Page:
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New Bremont Watch Features Materials from Famed Code-Breaking Factory

The British timekeeping company's Codebreaker incorporates wood and metal from the U.K.'s Bletchley Park, where mathematician Alan Turing, soon to be played by Benedict Cumberbatch in "The Imitation Game," helped break the German enigma code.

Bremont Codebreaker
Courtesy of Bremont

You could easily spot the watch geeks, er, guys at Bremont’s late-summer party in the penthouse lounge of 230 Fifth Avenue: They were the rather studious-looking bunch in the corner, huddled in a circle to intensely examine the trays containing the British watch brand’s latest debut.

And why wouldn’t they? Bremont collectors were savoring their first opportunity to eyeball the brand’s new Codebreaker, which doesn’t arrive in stores until November. While the history-laden timepiece had been unveiled at trade events such as BaselWorld in April and Las Vegas’s Couture Jewelry Show in June, US consumers hadn’t yet had a chance to hold a Codebreaker in their hands.

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Aviation- and military-inspired watches have long been popular among collectors, and while Bremont likewise embraces the theme -- Nick and Giles English, the two brothers who co-founded the company in 2007, are both pilots -- the brand takes the idea a step further, combining innovative technology with romantic-driven details imbued in the craft of each piece. Last Tuesday, experienced pilot Giles English, 39, crash-landed a vintage plane in the National Trust grounds when the engine failed, saving himself and an 11-year-old family friend Oliver Nuttall on board.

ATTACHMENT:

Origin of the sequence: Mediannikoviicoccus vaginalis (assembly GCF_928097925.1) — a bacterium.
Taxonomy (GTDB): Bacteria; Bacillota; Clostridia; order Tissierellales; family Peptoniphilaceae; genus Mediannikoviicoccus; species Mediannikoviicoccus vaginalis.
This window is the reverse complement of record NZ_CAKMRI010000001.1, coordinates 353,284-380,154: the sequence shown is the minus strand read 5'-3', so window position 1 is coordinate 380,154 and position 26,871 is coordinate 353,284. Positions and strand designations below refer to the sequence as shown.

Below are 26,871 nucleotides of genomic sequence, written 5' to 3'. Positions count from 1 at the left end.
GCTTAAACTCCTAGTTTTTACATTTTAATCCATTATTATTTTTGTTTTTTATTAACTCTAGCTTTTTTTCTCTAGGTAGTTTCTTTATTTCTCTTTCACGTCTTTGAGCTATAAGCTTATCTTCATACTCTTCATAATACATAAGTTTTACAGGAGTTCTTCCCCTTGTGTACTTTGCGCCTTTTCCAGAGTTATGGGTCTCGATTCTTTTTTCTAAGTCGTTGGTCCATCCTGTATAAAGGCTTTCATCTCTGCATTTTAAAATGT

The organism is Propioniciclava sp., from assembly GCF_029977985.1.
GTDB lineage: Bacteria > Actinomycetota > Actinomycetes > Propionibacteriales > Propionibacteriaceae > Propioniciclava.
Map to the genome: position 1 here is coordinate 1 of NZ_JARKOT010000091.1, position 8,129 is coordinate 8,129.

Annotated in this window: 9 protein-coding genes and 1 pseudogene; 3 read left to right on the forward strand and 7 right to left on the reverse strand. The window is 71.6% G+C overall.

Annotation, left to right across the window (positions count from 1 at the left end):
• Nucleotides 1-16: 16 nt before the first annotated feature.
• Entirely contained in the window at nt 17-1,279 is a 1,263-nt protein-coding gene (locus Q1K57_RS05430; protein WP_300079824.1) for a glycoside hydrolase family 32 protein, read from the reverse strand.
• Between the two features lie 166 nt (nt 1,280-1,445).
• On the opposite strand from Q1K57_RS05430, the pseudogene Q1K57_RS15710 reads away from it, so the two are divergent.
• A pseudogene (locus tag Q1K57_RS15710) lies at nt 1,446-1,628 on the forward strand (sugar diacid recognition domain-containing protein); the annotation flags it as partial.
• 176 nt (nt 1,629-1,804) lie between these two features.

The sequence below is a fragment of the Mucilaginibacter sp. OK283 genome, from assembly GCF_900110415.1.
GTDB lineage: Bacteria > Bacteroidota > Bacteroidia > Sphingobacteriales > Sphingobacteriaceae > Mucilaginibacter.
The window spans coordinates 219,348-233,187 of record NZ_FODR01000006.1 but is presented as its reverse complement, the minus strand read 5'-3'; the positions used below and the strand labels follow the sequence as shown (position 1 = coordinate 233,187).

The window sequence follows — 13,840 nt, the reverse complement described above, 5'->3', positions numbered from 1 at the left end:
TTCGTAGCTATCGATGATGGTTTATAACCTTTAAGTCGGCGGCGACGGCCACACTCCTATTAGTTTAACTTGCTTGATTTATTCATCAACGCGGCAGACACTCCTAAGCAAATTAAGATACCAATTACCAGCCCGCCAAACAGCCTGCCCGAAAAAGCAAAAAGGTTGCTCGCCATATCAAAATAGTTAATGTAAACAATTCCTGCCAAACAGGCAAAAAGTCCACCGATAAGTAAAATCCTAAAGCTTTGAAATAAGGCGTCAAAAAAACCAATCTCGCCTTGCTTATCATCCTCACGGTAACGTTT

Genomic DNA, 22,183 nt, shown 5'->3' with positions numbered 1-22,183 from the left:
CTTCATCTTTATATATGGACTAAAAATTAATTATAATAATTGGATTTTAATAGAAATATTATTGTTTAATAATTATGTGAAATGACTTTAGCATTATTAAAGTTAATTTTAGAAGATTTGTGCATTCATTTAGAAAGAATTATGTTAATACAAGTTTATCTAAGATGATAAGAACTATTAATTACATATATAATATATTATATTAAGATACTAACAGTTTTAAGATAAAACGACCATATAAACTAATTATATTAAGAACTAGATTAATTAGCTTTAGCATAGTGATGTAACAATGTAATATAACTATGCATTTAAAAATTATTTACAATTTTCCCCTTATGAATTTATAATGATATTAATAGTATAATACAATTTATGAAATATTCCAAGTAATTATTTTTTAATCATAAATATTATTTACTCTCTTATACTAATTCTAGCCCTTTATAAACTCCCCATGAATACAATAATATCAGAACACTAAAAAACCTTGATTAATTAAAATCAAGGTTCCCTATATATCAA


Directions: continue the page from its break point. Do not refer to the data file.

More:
The limited-edition Codebreaker is Bremont’s latest example of history-meets-modernity. Taking its cue from a 1940s-style officer’s watch, the Codebreaker is an homage to the famed codebreaking factory Bletchley Park, which decrypted codes and ciphers including the Enigma throughout World War II; its results were deemed so vital that it’s estimated to have shortened the war by two years. A first-time design, the model’s Flyback Chronograph GMT automatic movement includes materials taken from Bletchley Park, such as pine from the floor of one of its buildings and metal from one of the original codebreaking machines, the latter used to craft a portion of the rotor. Only 290 pieces will be made, 240 in hardened stainless steel (priced at $18,500) and 50 in 18k rose gold (selling for $33,995).

A portion of the proceeds from Codebreaker sales will be contributed to the ongoing restoration of Bletchley Park. The site figured heavily in the 2001 code-breaking film Enigma, starring Kate Winslet and Dougray Scott. The famous codebreaker Alan Turing, soon to be played by Benedict Cumberbatch in the 2014 film The Imitation Game, worked there.

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Previous Bremont limited editions include 2011’s P-51, its mechanism containing metal from one of the famed World War II Mustangs, and 2012’s HMS Victory, the brand’s first gold timepiece, which employs oak and copper taken from the iconic British battleship.

“How can you not be moved by the history of what that watch represents?” says Nick English. “It’s a phenomenal history, but we also wanted to design a watch that would feel wonderful right now and feel just as great 20 years from now. It’s timeless and not meant to be gimmicky at all.”

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